British Judge Extends Custody of 9 Suspects in Foiled Terror Plot

A British court Wednesday extended the time nine suspects in the alleged plot to blow up U.S.-bound flights can be held without charges being filed against them, officials said.

Another suspect was expected to face a custody hearing Thursday, while an 11th person was released without charge.

Britain's Press Association reported that the man released Tayib Rauf. An official with Britain's anti-terrorist unit confirmed that Rauf, who was videotaped at a grocery story in Birmingham just hours before he was arrested Aug. 10, was released.

The official talked to the AP on condition of anonymity because he is not allowed to talk to the media.

Mohammed Nazam, the owner of the grocery store where Tayib was taped and a friend of the Rauf family, also told The Associated Press that Tayib had been released. It wasn't known where Tayib was Wednesday night.

Scotland Yard said it would not comment and a call to prosecutors was not immediately returned.

Tayib's brother, Rashid Rauf, is being interrogated by law enforcement authorities in a town near the Pakistani capital, Islamabad, over his alleged key role in the plot, officials said.

Pakistani officials have linked people arrested there over the alleged conspiracy to Al Qaeda militants.

Investigators have not revealed if the alleged airline plot suspects were linked to Al Qaeda.

Police said eight suspects who have not been charged could be kept in custody until Aug. 30, giving police more time to quiz them about the plot they have said involved liquid-based explosives, while the ninth suspect had his detention extended until Thursday.

The 11 were among about two dozen people arrested Aug. 10 in police raids in London, Birmingham and High Wycombe, about 30 miles northwest of the capital. The others arrested have either been charged or released.

Wednesday's court action represented the first time that police have used new anti-terrorism laws to hold suspects for more than 14 days without charge, Britain's Home Office said. The law lets officers make applications to hold terrorism suspects for a maximum of 28 days before filing charges.

Among those involved in the court action Wednesday was a suspect identified as Umair Hussain. His attorney, Timur Rustem, said Hussain was ordered held until Thursday by a high court judge. Rustem said the judge dismissed a request that he be held for a week.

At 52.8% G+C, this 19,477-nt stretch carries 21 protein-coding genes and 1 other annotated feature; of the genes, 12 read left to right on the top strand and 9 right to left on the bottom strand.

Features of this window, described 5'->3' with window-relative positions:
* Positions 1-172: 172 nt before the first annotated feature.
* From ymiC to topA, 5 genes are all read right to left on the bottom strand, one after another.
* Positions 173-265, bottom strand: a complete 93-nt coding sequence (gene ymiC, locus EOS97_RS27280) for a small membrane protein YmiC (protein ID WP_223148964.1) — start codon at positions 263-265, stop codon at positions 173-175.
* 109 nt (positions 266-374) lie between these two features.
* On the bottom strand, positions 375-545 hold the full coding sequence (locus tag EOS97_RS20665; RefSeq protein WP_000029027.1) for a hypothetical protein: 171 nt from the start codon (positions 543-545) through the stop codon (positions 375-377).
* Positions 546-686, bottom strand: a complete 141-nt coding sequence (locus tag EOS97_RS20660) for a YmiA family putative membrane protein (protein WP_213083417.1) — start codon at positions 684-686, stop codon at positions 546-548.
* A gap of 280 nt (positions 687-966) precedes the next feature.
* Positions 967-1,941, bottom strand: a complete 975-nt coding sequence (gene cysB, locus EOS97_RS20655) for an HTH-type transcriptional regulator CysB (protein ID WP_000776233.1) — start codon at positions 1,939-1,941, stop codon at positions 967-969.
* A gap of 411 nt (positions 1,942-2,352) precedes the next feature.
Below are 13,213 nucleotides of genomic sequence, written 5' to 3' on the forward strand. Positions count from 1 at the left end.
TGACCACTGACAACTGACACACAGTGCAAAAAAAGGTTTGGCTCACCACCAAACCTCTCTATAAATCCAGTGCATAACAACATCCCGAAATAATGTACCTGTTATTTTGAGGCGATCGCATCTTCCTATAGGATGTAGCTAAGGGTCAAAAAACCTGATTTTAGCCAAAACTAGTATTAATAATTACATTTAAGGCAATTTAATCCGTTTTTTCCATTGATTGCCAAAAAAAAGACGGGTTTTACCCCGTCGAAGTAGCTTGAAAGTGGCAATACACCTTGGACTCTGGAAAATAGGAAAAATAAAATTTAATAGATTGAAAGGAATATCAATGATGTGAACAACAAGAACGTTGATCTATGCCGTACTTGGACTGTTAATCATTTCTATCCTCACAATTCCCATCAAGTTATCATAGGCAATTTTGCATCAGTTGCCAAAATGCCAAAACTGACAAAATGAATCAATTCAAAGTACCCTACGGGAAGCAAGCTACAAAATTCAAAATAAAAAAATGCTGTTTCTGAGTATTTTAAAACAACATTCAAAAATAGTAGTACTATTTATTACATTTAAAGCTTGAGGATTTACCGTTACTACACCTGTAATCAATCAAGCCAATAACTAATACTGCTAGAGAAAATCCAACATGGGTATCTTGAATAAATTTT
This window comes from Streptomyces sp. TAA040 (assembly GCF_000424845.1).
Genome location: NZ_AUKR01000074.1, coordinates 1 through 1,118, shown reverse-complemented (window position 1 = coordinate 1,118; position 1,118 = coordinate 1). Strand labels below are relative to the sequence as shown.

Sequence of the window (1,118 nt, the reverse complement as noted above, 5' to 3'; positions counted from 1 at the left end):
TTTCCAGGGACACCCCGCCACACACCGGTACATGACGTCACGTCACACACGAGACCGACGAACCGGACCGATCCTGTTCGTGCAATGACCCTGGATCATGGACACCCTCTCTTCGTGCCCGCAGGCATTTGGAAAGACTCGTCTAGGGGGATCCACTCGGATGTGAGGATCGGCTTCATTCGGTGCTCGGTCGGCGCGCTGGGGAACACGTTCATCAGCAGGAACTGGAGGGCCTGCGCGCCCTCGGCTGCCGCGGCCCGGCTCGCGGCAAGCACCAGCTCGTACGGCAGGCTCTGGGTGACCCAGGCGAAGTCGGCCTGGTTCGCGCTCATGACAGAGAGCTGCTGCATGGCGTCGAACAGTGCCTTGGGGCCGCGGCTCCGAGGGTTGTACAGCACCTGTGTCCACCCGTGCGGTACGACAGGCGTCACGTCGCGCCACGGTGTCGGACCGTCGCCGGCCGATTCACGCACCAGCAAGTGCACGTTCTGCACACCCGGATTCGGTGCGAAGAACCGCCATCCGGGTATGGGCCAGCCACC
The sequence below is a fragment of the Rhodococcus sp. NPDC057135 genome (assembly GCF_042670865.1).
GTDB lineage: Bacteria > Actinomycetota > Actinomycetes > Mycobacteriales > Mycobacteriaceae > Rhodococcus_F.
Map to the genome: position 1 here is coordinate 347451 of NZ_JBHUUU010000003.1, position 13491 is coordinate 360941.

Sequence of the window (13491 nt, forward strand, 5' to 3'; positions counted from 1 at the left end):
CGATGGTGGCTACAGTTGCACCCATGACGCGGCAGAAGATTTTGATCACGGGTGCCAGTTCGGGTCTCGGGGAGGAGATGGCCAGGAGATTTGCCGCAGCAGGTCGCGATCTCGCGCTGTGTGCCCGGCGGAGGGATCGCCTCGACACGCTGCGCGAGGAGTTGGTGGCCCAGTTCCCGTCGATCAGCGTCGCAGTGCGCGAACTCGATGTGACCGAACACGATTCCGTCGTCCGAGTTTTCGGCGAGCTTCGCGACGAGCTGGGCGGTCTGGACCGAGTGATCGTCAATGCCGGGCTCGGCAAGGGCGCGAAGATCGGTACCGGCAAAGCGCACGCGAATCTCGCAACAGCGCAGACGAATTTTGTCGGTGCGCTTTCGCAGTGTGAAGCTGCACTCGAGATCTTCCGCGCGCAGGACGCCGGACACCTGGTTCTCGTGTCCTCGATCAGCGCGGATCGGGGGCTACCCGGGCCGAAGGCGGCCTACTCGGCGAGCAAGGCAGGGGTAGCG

"It is good to see the system works, where a High Court judge can in some cases grant the full seven days but at the same time use discretion where, for example, it's only a circumstantial case," he told reporters.

Eleven others charged in the alleged terror plot appeared before a court for the first time on Tuesday.

Eight of the men charged were accused of offenses of conspiracy to murder and preparing to commit terrorism. Three others — including the mother of an 8-month-old — are charged with lesser offenses, including failing to disclose information.

British detectives are attempting to stitch together thousands of pieces of information to demonstrate that they thwarted a major terror plot.

Officers on Wednesday began searching for evidence in an area of woodland in High Wycombe, a police spokeswoman said.

Months of surveillance had produced "significant video and audio recordings" regarding the alleged plot, London's anti-terrorism police chief Peter Clarke said Monday.

He said investigators had found bombing-making chemicals, including hydrogen peroxide, as well as electrical components.

More than 8,000 items of data storage, such as compact discs, DVDs and memory sticks, were found. Maps of Afghanistan, suicide notes and books on explosives also were seized, officials said.

Investigators said the evidence was still being examined, including fingerprints, DNA samples and handwriting.

British officials also confirmed that the plot involved the manufacture of liquid explosives, which would then be assembled and detonated on board airliners.